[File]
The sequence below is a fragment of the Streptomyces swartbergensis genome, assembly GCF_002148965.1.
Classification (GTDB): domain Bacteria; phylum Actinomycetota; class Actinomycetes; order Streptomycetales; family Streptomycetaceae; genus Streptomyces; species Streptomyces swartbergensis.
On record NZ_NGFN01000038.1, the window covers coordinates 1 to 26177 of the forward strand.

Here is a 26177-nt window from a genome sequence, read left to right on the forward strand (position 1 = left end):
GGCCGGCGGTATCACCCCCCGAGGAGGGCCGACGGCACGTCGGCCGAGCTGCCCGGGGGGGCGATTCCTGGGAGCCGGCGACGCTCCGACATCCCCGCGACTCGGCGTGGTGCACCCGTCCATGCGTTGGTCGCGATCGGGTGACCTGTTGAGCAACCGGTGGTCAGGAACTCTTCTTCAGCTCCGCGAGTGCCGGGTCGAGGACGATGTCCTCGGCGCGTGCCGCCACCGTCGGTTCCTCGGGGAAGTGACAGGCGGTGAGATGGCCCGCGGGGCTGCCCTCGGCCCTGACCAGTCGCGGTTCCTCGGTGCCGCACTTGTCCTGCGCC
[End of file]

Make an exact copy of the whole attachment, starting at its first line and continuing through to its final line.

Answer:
The sequence below is a fragment of the Streptomyces swartbergensis genome, assembly GCF_002148965.1.
Classification (GTDB): domain Bacteria; phylum Actinomycetota; class Actinomycetes; order Streptomycetales; family Streptomycetaceae; genus Streptomyces; species Streptomyces swartbergensis.
On record NZ_NGFN01000038.1, the window covers coordinates 1 to 26177 of the forward strand.

Here is a 26177-nt window from a genome sequence, read left to right on the forward strand (position 1 = left end):
GGCCGGCGGTATCACCCCCCGAGGAGGGCCGACGGCACGTCGGCCGAGCTGCCCGGGGGGGCGATTCCTGGGAGCCGGCGACGCTCCGACATCCCCGCGACTCGGCGTGGTGCACCCGTCCATGCGTTGGTCGCGATCGGGTGACCTGTTGAGCAACCGGTGGTCAGGAACTCTTCTTCAGCTCCGCGAGTGCCGGGTCGAGGACGATGTCCTCGGCGCGTGCCGCCACCGTCGGTTCCTCGGGGAAGTGACAGGCGGTGAGATGGCCCGCGGGGCTGCCCTCGGCCCTGACCAGTCGCGGTTCCTCGGTGCCGCACTTGTCCTGCGCC